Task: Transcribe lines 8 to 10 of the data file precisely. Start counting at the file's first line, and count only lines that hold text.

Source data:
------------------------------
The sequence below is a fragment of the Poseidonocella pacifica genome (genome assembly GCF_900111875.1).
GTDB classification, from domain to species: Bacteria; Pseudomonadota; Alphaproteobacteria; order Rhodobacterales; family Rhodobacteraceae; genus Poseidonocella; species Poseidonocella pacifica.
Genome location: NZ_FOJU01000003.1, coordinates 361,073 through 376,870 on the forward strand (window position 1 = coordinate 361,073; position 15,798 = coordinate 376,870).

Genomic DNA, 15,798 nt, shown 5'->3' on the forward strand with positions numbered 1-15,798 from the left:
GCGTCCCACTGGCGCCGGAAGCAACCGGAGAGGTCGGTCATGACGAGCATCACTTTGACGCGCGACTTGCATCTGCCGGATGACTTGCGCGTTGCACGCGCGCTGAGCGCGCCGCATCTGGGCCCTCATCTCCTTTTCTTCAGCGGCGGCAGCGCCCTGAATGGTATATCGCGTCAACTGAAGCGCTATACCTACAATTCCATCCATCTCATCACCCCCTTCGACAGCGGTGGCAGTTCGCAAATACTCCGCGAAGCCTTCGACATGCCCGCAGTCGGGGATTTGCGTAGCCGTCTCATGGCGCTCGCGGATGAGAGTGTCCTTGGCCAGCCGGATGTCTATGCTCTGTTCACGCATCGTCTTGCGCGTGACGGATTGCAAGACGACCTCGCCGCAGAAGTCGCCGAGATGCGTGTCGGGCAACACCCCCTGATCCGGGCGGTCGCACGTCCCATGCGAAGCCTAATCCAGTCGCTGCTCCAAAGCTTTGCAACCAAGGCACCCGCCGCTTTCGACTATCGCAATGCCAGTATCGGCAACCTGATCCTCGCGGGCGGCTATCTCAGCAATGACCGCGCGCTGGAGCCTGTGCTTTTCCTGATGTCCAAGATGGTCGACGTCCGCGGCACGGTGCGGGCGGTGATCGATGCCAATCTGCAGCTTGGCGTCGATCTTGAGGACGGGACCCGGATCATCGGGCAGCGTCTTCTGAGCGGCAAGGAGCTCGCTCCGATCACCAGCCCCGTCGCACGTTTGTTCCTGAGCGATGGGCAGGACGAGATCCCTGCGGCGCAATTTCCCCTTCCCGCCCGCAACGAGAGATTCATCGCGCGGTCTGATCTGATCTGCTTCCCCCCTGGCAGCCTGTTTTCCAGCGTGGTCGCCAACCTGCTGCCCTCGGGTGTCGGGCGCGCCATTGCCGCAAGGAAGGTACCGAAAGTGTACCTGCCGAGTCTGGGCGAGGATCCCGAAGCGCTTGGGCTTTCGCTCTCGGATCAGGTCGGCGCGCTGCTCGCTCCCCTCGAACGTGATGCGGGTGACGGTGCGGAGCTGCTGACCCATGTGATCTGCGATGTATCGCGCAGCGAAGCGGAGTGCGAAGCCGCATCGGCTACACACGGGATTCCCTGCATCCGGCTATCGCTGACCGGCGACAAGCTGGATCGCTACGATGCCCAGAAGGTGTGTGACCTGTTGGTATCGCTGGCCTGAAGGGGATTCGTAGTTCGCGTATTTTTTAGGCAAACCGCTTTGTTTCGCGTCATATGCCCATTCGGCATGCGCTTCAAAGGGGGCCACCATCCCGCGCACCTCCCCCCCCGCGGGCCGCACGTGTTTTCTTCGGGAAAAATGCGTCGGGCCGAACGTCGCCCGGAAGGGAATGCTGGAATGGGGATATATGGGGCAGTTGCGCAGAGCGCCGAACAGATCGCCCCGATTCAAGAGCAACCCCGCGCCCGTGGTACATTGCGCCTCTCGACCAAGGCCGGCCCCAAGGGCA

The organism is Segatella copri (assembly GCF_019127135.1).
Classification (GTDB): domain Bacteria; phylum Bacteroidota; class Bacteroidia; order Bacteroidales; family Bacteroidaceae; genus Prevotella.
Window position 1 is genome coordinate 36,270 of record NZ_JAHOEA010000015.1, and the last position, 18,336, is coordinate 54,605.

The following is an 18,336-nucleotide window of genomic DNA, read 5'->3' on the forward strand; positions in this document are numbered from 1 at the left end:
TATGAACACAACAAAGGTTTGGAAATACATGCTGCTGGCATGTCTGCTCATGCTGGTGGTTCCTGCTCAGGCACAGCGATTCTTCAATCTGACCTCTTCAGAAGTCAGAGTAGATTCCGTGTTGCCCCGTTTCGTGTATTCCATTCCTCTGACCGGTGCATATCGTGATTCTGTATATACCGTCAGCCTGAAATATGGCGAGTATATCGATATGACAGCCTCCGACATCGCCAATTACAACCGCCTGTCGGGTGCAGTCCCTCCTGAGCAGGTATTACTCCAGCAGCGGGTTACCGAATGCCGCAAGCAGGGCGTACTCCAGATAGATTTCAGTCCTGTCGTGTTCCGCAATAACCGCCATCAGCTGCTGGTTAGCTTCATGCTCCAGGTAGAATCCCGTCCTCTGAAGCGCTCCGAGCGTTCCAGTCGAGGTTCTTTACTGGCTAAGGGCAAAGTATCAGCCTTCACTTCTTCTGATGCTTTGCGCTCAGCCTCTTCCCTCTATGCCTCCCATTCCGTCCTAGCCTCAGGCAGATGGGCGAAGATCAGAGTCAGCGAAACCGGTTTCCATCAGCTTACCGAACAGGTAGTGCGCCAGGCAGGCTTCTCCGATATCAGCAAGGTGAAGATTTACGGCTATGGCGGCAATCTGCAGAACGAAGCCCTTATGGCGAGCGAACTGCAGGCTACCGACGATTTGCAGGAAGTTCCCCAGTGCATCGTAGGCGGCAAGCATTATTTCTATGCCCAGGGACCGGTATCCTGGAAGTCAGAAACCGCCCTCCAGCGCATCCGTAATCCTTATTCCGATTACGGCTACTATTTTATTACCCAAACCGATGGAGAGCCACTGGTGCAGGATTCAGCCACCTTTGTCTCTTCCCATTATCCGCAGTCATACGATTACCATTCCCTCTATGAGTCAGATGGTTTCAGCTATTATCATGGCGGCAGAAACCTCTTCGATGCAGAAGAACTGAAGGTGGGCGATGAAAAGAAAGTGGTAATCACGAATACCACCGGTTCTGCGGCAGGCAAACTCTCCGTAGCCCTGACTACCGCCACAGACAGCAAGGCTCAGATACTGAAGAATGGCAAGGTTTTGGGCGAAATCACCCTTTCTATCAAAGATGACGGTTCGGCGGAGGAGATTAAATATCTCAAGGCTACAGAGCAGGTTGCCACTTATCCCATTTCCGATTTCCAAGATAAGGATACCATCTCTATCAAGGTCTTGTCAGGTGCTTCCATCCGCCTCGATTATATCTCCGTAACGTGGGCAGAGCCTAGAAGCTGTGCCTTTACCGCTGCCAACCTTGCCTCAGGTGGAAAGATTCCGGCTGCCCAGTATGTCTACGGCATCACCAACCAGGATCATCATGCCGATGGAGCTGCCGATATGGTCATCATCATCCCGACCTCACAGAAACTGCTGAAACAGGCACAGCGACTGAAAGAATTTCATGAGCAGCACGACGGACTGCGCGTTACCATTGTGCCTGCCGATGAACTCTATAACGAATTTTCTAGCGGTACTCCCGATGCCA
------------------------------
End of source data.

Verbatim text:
Window position 1 is genome coordinate 36,270 of record NZ_JAHOEA010000015.1, and the last position, 18,336, is coordinate 54,605.

The following is an 18,336-nucleotide window of genomic DNA, read 5'->3' on the forward strand; positions in this document are numbered from 1 at the left end:
TATGAACACAACAAAGGTTTGGAAATACATGCTGCTGGCATGTCTGCTCATGCTGGTGGTTCCTGCTCAGGCACAGCGATTCTTCAATCTGACCTCTTCAGAAGTCAGAGTAGATTCCGTGTTGCCCCGTTTCGTGTATTCCATTCCTCTGACCGGTGCATATCGTGATTCTGTATATACCGTCAGCCTGAAATATGGCGAGTATATCGATATGACAGCCTCCGACATCGCCAATTACAACCGCCTGTCGGGTGCAGTCCCTCCTGAGCAGGTATTACTCCAGCAGCGGGTTACCGAATGCCGCAAGCAGGGCGTACTCCAGATAGATTTCAGTCCTGTCGTGTTCCGCAATAACCGCCATCAGCTGCTGGTTAGCTTCATGCTCCAGGTAGAATCCCGTCCTCTGAAGCGCTCCGAGCGTTCCAGTCGAGGTTCTTTACTGGCTAAGGGCAAAGTATCAGCCTTCACTTCTTCTGATGCTTTGCGCTCAGCCTCTTCCCTCTATGCCTCCCATTCCGTCCTAGCCTCAGGCAGATGGGCGAAGATCAGAGTCAGCGAAACCGGTTTCCATCAGCTTACCGAACAGGTAGTGCGCCAGGCAGGCTTCTCCGATATCAGCAAGGTGAAGATTTACGGCTATGGCGGCAATCTGCAGAACGAAGCCCTTATGGCGAGCGAACTGCAGGCTACCGACGATTTGCAGGAAGTTCCCCAGTGCATCGTAGGCGGCAAGCATTATTTCTATGCCCAGGGACCGGTATCCTGGAAGTCAGAAACCGCCCTCCAGCGCATCCGTAATCCTTATTCCGATTACGGCTACTATTTTATTACCCAAACCGATGGAGAGCCACTGGTGCAGGATTCAGCCACCTTTGTCTCTTCCCATTATCCGCAGTCATACGATTACCATTCCCTCTATGAGTCAGATGGTTTCAGCTATTATCATGGCGGCAGAAACCTCTTCGATGCAGAAGAACTGAAGGTGGGCGATGAAAAGAAAGTGGTAATCACGAATACCACCGGTTCTGCGGCAGGCAAACTCTCCGTAGCCCTGACTACCGCCACAGACAGCAAGGCTCAGATACTGAAGAATGGCAAGGTTTTGGGCGAAATCACCCTTTCTATCAAAGATGACGGTTCGGCGGAGGAGATTAAATATCTCAAGGCTACAGAGCAGGTTGCCACTTATCCCATTTCCGATTTCCAAGATAAGGATACCATCTCTATCAAGGTCTTGTCAGGTGCTTCCATCCGCCTCGATTATATCTCCGTAACGTGGGCAGAGCCTAGAAGCTGTGCCTTTACCGCTGCCAACCTTGCCTCAGGTGGAAAGATTCCGGCTGCCCAGTATGTCTACGGCATCACCAACCAGGATCATCATGCCGATGGAGCTGCCGATATGGTCATCATCATCCCGACCTCACAGAAACTGCTGAAACAGGCACAGCGACTGAAAGAATTTCATGAGCAGCACGACGGACTGCGCGTTACCATTGTGCCTGCCGATGAACTCTATAACGAATTTTCTAGCGGTACTCCCGATGCCA